A searing tension strikes her through the trigger point in the back of her right shoulder before she even hears the words of the people not yet in the room with her, she feels them. A young man and young woman appear behind her. The woman holds a pair of massive, all-metal, silver bladed, solid-silver scissors. “Why are you sitting on the floor?” the woman asks. Attila takes in the two. The man holds a duffel bag, Is that? “Yes,” the man answers. “What are you doing here?” the woman prods further. “I,” Attila starts; “You wanted me to drop by sometime, so here I am.” Of course, Attila just shoots in the dark, until she realizes a small, perhaps significant realization. Slowly, she peels herself off the floor and takes a knowingly unwelcome seat upon the white couch. “Please don’t sit on the couch,” the woman sighs. Attila quickly stands up, “Oh, sorry.” The three stand, the man and woman stare at Attila while she stares back, splitting her attention between them. For an unknowable amount of time, they stare, and eventually recognize the impasse.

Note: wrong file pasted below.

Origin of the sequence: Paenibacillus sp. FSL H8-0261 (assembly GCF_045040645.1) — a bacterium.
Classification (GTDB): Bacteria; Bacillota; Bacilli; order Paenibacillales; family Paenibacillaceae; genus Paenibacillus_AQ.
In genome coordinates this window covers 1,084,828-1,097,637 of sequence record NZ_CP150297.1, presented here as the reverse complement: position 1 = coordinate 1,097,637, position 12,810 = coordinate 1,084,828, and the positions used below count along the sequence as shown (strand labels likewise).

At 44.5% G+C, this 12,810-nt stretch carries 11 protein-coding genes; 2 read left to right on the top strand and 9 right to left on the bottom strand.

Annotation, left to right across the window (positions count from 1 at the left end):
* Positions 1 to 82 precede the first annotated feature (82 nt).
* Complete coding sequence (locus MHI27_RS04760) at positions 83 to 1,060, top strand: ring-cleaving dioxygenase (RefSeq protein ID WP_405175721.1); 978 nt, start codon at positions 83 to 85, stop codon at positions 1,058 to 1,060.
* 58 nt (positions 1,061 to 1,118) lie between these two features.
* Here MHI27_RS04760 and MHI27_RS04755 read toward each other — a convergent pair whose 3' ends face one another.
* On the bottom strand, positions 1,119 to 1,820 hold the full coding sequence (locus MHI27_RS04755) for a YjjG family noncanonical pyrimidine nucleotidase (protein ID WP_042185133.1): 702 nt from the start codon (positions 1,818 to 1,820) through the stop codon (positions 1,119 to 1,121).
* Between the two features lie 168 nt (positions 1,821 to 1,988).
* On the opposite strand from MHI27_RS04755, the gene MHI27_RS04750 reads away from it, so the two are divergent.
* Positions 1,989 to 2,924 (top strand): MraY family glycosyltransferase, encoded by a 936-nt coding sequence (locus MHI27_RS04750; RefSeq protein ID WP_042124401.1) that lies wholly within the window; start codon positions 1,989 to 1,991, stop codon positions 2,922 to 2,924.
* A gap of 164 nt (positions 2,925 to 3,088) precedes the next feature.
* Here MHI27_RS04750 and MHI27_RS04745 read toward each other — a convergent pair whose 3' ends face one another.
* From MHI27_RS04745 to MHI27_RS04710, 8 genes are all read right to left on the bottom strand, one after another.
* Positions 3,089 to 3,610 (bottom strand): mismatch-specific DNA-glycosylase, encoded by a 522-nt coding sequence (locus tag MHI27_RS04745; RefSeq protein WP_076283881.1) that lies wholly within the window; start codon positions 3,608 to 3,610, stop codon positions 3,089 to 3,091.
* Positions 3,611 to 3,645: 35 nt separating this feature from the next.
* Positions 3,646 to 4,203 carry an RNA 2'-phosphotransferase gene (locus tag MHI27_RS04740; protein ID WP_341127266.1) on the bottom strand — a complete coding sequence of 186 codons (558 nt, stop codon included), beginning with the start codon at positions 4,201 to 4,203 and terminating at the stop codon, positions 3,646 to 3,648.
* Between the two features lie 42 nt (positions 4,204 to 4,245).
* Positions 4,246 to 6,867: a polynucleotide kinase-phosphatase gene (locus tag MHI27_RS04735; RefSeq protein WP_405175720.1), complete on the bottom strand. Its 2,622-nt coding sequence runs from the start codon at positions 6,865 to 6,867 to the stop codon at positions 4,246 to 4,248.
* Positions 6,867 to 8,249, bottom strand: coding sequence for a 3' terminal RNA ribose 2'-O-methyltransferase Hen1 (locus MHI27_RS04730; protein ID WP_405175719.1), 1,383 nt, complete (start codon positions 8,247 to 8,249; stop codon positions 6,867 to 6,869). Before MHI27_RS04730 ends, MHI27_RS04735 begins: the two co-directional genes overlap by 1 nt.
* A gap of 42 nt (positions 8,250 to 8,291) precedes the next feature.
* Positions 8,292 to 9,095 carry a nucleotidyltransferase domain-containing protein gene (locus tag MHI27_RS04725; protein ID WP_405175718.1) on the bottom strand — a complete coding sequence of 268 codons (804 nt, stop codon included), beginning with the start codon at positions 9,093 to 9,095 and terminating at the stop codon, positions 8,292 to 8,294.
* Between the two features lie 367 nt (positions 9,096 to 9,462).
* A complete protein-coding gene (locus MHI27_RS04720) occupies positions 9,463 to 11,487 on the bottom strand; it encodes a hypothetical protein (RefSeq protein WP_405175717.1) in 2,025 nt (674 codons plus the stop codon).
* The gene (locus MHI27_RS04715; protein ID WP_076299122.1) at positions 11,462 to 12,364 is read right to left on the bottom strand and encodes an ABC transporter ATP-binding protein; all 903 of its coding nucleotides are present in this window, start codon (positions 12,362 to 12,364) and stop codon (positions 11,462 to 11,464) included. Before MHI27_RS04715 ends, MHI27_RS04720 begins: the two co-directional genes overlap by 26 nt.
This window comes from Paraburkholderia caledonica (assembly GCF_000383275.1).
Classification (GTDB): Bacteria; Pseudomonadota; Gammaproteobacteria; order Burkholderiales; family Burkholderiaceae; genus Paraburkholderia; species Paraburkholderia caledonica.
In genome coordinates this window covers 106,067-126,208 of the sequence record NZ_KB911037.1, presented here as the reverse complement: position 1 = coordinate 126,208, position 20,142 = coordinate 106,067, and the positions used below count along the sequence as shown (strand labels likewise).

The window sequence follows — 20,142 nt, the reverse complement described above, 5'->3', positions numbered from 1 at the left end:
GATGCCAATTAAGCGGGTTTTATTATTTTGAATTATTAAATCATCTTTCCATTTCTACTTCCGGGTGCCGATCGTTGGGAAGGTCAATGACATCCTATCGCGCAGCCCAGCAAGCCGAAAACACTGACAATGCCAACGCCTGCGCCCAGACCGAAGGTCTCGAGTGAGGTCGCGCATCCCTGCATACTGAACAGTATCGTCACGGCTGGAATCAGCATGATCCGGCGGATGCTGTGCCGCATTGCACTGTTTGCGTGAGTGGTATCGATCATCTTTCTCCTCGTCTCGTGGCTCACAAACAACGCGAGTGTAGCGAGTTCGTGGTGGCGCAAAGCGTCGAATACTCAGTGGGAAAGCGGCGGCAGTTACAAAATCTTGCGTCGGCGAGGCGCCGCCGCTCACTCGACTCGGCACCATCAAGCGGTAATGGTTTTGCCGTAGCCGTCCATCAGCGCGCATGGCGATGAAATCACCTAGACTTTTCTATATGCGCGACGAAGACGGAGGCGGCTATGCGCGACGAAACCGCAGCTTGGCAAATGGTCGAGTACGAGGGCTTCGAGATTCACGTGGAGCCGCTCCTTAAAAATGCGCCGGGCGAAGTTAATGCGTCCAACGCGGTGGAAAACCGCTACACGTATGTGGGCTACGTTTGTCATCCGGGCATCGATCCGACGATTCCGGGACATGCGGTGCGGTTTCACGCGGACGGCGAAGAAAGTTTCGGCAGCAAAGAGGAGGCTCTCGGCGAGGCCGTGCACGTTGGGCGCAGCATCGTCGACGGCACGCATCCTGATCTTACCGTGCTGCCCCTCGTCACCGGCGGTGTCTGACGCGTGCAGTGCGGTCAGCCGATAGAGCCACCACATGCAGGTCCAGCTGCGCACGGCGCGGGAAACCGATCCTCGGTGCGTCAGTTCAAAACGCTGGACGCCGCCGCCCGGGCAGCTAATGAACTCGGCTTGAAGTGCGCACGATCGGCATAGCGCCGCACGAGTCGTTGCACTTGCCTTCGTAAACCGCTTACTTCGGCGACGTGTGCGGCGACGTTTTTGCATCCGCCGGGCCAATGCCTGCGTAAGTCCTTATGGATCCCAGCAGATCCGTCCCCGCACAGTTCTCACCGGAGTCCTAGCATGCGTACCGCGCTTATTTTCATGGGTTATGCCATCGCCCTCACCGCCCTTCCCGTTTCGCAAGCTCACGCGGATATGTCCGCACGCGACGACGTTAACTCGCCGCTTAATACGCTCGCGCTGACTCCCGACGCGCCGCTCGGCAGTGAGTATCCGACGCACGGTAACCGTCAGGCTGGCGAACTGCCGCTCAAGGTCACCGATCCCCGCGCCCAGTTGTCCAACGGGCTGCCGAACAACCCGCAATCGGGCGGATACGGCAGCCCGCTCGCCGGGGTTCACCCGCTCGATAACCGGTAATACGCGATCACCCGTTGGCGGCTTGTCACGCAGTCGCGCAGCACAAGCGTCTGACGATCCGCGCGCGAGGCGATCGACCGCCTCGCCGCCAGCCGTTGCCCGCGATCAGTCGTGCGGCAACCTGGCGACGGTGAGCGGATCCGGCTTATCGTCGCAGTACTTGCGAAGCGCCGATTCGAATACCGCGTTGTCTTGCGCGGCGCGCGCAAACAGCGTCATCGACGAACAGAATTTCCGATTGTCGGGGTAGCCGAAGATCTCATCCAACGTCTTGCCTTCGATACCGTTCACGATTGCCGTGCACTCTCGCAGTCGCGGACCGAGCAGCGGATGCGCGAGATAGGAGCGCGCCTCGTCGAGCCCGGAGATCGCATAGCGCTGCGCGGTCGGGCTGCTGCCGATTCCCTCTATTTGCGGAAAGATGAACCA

Finally, the woman speaks aloud, “Tell us what you know.” “There’s nothing to tell,” Attila admits, knowing full well that there must be something she can say, but what that thing is remains lost on her. “It’s been a strange day,” the woman consoles; “Let’s just keep it civil.” “Sorry?” Attila asks; “What do you mean by ‘civil’?” The woman looks down at the scissors, adroit, then turns them within her hand. “May I at least have my bag?” Attila gently pleads. “This is not yours,” the man explains. “Of course it is. I lost it at some point,” today?, Attila states with a little defiance. The young man and young woman laugh aloud, albeit softly. “Oh my, oh my,” the woman mocks, and then continues, “I guess this will have to be done another way.” The woman begins to walk toward Attila. Attila evades the young woman, but the man blocks the front door. The man gestures as if compliant and steps out of the way. A straight shot to the stained-glass door. Attila makes a move to exit, and the woman throws a glass vase onto the exposed wooden floor where the rug on which they currently stand comes to an end. The distance to the long, narrow rug that assumedly runs the length of a hallway unseen from this perspective is too vast for Attila to jump safely. Why am I barefoot? “You’re almost naked,” the woman clarifies. Attila looks down, she is indeed almost naked, dressed in nothing but some underwear and a t-shirt. What the fuck?